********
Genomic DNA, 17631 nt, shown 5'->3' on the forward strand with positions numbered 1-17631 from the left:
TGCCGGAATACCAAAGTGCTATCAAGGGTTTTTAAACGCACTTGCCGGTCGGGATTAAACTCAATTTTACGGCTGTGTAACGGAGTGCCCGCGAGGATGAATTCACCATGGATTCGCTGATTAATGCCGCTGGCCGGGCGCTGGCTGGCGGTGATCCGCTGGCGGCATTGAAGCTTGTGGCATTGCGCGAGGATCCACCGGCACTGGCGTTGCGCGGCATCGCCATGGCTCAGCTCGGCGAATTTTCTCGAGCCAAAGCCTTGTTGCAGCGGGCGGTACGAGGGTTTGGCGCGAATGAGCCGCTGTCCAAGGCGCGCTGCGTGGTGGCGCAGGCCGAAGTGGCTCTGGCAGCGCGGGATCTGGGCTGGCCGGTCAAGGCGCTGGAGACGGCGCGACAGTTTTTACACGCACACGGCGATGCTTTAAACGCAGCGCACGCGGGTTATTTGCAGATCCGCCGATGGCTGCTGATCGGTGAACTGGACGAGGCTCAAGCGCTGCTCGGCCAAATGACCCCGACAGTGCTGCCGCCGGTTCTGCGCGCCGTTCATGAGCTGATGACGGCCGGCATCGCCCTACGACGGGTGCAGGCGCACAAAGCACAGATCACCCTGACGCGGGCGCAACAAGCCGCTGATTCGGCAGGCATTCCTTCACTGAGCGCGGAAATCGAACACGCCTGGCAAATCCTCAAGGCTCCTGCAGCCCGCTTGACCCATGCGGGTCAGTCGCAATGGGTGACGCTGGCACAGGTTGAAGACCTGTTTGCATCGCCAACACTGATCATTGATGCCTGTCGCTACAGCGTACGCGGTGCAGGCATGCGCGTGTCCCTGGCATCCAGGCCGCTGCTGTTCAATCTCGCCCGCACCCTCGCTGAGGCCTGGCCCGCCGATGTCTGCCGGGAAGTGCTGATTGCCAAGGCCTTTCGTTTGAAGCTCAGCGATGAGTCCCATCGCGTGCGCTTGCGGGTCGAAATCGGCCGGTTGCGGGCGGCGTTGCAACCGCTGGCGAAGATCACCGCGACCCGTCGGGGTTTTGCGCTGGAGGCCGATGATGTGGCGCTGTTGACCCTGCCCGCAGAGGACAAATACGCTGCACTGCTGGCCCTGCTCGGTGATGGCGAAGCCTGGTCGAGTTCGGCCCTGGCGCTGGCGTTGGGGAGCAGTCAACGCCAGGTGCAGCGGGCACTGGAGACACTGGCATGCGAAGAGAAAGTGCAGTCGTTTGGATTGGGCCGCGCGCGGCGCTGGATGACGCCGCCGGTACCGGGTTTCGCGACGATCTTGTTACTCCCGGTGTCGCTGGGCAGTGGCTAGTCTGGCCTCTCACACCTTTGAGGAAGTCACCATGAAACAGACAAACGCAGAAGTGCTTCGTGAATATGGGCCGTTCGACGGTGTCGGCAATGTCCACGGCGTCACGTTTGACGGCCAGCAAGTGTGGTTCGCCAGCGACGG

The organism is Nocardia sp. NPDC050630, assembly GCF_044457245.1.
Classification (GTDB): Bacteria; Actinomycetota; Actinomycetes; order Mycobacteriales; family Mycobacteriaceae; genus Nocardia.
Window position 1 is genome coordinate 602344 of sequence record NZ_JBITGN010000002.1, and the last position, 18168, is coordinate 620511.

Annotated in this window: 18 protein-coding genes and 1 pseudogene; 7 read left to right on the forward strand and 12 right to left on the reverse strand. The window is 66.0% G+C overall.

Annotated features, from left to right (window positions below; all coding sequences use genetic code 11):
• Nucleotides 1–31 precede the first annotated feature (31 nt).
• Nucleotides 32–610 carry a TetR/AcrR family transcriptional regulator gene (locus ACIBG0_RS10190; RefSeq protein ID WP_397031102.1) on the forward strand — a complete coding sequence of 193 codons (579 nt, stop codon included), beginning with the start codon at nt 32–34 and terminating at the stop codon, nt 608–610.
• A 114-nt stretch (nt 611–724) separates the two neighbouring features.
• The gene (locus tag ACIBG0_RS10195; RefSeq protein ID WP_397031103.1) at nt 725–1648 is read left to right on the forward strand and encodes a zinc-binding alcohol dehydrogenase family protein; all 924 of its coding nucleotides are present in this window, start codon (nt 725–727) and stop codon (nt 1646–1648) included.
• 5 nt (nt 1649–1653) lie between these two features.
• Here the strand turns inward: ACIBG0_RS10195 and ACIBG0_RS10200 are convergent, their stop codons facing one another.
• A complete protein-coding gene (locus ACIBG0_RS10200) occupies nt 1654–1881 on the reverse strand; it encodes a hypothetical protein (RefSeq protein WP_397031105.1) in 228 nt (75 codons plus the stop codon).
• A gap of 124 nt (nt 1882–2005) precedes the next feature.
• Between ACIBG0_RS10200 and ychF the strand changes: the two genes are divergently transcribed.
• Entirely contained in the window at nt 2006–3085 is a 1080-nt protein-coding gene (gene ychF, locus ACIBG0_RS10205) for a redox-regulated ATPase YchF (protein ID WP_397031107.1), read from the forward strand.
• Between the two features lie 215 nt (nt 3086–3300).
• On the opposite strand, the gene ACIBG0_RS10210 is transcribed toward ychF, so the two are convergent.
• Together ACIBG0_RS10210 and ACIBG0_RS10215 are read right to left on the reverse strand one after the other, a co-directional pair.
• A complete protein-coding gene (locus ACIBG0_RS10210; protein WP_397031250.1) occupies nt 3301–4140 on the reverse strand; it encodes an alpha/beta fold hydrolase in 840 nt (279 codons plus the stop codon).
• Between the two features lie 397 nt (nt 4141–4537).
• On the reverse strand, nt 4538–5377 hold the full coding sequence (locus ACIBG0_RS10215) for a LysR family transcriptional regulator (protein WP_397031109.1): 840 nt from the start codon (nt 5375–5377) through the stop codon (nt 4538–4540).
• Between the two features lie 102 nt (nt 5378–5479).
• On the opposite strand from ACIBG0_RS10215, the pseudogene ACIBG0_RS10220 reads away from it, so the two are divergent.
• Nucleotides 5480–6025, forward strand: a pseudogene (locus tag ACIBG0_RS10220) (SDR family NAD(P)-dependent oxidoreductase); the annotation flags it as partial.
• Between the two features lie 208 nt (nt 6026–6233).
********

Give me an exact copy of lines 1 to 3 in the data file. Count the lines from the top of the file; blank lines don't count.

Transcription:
Genomic DNA, 17631 nt, shown 5'->3' on the forward strand with positions numbered 1-17631 from the left:
TGCCGGAATACCAAAGTGCTATCAAGGGTTTTTAAACGCACTTGCCGGTCGGGATTAAACTCAATTTTACGGCTGTGTAACGGAGTGCCCGCGAGGATGAATTCACCATGGATTCGCTGATTAATGCCGCTGGCCGGGCGCTGGCTGGCGGTGATCCGCTGGCGGCATTGAAGCTTGTGGCATTGCGCGAGGATCCACCGGCACTGGCGTTGCGCGGCATCGCCATGGCTCAGCTCGGCGAATTTTCTCGAGCCAAAGCCTTGTTGCAGCGGGCGGTACGAGGGTTTGGCGCGAATGAGCCGCTGTCCAAGGCGCGCTGCGTGGTGGCGCAGGCCGAAGTGGCTCTGGCAGCGCGGGATCTGGGCTGGCCGGTCAAGGCGCTGGAGACGGCGCGACAGTTTTTACACGCACACGGCGATGCTTTAAACGCAGCGCACGCGGGTTATTTGCAGATCCGCCGATGGCTGCTGATCGGTGAACTGGACGAGGCTCAAGCGCTGCTCGGCCAAATGACCCCGACAGTGCTGCCGCCGGTTCTGCGCGCCGTTCATGAGCTGATGACGGCCGGCATCGCCCTACGACGGGTGCAGGCGCACAAAGCACAGATCACCCTGACGCGGGCGCAACAAGCCGCTGATTCGGCAGGCATTCCTTCACTGAGCGCGGAAATCGAACACGCCTGGCAAATCCTCAAGGCTCCTGCAGCCCGCTTGACCCATGCGGGTCAGTCGCAATGGGTGACGCTGGCACAGGTTGAAGACCTGTTTGCATCGCCAACACTGATCATTGATGCCTGTCGCTACAGCGTACGCGGTGCAGGCATGCGCGTGTCCCTGGCATCCAGGCCGCTGCTGTTCAATCTCGCCCGCACCCTCGCTGAGGCCTGGCCCGCCGATGTCTGCCGGGAAGTGCTGATTGCCAAGGCCTTTCGTTTGAAGCTCAGCGATGAGTCCCATCGCGTGCGCTTGCGGGTCGAAATCGGCCGGTTGCGGGCGGCGTTGCAACCGCTGGCGAAGATCACCGCGACCCGTCGGGGTTTTGCGCTGGAGGCCGATGATGTGGCGCTGTTGACCCTGCCCGCAGAGGACAAATACGCTGCACTGCTGGCCCTGCTCGGTGATGGCGAAGCCTGGTCGAGTTCGGCCCTGGCGCTGGCGTTGGGGAGCAGTCAACGCCAGGTGCAGCGGGCACTGGAGACACTGGCATGCGAAGAGAAAGTGCAGTCGTTTGGATTGGGCCGCGCGCGGCGCTGGATGACGCCGCCGGTACCGGGTTTCGCGACGATCTTGTTACTCCCGGTGTCGCTGGGCAGTGGCTAGTCTGGCCTCTCACACCTTTGAGGAAGTCACCATGAAACAGACAAACGCAGAAGTGCTTCGTGAATATGGGCCGTTCGACGGTGTCGGCAATGTCCACGGCGTCACGTTTGACGGCCAGCAAGTGTGGTTCGCCAGCGACGG

The organism is Nocardia sp. NPDC050630, assembly GCF_044457245.1.